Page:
Potato, Arugula & Dill Salad


Recipe by Amanda DeLaura

This salad marries the end of winter to the beginning of spring—while it’s fresh with loads of

dill and arugula, it’s also hearty and satisfying because of the gold potatoes and pulled chicken. You can use any chicken you have on hand—frozen tenders, leftover rotisserie, or baked chicken breast. Bon appétit!

Makes about 6-8 servings


6 gold potatoes (use purple potatoes if you want a lower insulin spike).

2 chicken breasts, cooked & shredded

1 box or bag of baby arugula

1 small bunch of fresh dill

1/4 cup olive oil

2 Tbsp apple cider vinegar

2 Tbsp Dijon mustard

1 tsp maple syrup (or 1 packet of 100% stevia)

1/2 lemon, zested & juiced

2 cloves garlic, minced

Fresh cracked pepper, to taste

Maldon salt, to taste


  1. Bring a large pot of water to boil. Rinse the potatoes and cut them into quarters. Once the water has boiled, add the potatoes and cook at a mild boil for ten to twelve minutes, until soft and easily pierced with a fork, checking after ten minutes to ensure the potatoes do not become overcooked. Drain potatoes and let cool.
  2. Meanwhile, in a large salad bowl whisk together the olive oil, apple cider vinegar, Dijon, maple syrup, lemon zest, lemon juice, and The dressing should become emulsified and creamy.
  3. Once the potatoes have cooled, add them to the Then add the pulled chicken, arugula, and fresh dill. Toss and season with fresh cracked pepper and Maldon salt.

P.S. From David:

This week's potato salad recipe caused a bit of a stir. Since I promote a low-carb, ketogenic diet most of the time, how could a potato salad possibly make the menu? Well, the answer has to do with resistant starch.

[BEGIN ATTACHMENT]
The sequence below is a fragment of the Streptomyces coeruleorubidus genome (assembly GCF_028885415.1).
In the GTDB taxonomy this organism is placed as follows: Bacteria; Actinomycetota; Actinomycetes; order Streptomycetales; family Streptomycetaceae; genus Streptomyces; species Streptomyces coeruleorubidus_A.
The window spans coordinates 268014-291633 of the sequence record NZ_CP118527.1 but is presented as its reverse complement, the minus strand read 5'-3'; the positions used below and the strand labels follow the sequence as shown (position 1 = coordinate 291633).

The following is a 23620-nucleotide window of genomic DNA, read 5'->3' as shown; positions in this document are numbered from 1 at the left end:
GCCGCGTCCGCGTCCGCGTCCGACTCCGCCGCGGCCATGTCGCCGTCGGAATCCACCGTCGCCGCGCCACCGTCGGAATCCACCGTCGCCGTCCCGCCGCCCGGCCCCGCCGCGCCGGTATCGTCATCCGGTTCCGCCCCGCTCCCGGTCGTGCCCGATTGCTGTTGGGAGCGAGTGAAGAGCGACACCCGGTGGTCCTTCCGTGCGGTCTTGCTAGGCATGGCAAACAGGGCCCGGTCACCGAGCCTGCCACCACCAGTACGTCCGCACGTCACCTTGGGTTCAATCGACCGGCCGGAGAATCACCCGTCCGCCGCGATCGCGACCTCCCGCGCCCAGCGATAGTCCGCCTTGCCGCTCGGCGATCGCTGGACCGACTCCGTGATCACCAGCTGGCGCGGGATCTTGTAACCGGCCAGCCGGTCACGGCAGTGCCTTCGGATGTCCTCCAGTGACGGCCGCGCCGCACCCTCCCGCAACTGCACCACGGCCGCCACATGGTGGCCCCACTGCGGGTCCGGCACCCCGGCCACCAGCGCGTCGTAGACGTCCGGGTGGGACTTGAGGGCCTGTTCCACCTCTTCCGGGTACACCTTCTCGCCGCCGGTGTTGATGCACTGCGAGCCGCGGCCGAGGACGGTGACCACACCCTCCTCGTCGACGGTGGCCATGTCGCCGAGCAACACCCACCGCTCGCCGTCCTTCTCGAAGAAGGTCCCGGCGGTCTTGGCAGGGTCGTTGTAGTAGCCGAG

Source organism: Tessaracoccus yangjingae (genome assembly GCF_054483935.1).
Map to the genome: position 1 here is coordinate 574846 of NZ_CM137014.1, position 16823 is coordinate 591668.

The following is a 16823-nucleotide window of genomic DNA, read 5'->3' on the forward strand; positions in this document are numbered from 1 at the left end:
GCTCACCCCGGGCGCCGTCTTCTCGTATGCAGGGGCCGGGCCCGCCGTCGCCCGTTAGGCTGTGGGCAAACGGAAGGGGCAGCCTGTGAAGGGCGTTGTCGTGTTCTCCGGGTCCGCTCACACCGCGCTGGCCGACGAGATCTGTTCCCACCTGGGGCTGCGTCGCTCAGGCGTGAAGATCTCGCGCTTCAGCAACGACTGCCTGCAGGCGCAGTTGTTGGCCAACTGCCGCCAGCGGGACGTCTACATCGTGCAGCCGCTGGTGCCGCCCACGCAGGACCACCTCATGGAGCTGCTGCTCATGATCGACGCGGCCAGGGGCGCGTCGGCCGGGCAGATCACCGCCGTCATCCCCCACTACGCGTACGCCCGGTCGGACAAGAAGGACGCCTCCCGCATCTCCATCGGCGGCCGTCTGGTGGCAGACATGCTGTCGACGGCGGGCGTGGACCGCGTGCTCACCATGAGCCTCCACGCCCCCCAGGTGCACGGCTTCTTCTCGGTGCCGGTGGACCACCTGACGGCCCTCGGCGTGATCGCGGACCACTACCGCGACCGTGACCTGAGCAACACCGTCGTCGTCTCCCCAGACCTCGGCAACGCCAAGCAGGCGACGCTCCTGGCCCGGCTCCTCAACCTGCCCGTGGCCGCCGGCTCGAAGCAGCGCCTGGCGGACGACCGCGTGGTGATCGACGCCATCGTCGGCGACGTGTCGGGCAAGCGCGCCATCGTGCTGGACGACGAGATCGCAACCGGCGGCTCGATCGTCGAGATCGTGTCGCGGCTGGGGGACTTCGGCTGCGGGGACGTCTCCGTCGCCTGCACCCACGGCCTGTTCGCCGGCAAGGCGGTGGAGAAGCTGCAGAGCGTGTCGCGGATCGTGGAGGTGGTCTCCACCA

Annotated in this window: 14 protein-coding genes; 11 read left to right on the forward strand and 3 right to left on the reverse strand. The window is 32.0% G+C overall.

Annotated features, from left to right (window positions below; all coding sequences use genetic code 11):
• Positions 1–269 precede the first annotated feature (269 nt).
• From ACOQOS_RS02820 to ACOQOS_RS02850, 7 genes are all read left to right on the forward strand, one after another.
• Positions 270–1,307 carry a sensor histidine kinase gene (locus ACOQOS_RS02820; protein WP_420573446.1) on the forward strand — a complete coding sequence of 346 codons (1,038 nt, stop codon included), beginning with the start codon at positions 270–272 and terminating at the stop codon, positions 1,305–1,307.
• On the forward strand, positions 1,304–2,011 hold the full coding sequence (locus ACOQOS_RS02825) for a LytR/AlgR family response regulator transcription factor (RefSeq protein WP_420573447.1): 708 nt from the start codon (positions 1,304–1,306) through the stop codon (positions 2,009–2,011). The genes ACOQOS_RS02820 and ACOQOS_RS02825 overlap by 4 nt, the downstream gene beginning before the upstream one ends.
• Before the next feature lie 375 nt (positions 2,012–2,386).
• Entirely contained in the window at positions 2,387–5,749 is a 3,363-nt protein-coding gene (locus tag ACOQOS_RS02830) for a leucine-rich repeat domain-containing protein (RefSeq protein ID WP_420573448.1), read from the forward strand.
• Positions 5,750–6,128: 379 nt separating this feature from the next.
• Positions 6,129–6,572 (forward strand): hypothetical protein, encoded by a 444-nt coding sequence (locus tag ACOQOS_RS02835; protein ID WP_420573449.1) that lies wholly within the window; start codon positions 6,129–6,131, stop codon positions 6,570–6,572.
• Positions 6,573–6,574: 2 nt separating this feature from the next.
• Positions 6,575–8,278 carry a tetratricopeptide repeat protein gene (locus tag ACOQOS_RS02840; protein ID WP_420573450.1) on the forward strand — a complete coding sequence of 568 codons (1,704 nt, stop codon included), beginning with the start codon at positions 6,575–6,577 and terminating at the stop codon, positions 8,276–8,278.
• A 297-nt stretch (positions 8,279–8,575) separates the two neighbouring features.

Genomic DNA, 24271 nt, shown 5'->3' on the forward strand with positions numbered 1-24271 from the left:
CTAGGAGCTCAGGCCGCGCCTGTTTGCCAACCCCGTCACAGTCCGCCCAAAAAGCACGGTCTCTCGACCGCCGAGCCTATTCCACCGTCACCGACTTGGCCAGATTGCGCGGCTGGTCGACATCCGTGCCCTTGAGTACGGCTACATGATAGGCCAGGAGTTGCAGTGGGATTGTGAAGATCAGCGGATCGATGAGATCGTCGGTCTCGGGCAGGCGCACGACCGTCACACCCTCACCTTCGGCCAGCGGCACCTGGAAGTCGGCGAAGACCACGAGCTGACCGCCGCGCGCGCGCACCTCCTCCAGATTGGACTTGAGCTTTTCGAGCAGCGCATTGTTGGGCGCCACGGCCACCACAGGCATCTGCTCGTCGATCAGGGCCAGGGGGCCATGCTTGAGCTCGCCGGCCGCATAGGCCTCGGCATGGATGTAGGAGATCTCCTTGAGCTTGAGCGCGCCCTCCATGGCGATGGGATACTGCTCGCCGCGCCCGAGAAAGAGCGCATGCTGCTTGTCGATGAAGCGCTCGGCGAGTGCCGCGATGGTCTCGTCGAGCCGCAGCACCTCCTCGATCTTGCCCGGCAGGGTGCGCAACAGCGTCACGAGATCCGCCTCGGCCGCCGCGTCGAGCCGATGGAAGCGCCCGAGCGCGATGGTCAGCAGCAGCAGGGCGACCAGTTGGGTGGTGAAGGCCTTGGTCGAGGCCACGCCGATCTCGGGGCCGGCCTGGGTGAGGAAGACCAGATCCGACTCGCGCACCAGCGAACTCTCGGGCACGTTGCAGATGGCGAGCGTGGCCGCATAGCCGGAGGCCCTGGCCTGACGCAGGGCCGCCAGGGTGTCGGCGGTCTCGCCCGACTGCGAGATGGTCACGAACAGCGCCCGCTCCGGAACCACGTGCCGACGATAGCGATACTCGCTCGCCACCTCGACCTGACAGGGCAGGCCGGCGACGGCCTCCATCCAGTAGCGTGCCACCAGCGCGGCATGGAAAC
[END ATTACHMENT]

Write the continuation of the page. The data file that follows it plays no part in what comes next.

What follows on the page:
When you chill a cooked potato, it increases the resistant starch in the potato by 55%. Resistant starch is starch that you can’t digest. It isn't absorbed in the intestinal tract but feeds your gut bacteria, breaking it down and fermenting it into short-chain fatty acids (such as butyrate), thus feeding and supporting healthy gut bacteria.

The glycemic index of chilled potatoes is 30% lower than that of freshly cooked, warm potatoes. Additionally, boiled potatoes have a 35-40% less glycemic index than baked potatoes. Sweet potatoes and purple potatoes also have about a 20% lower glycemic index than white potatoes. Adding chicken and olive oil to the recipe can drop the glycemic index by about 10%. Doing all these things moves the potato salad from a high glycemic index to a medium glycemic index. Lastly, portion size matters. So, if you're like me, enjoy the potato salad, but take a small-sized portion. 

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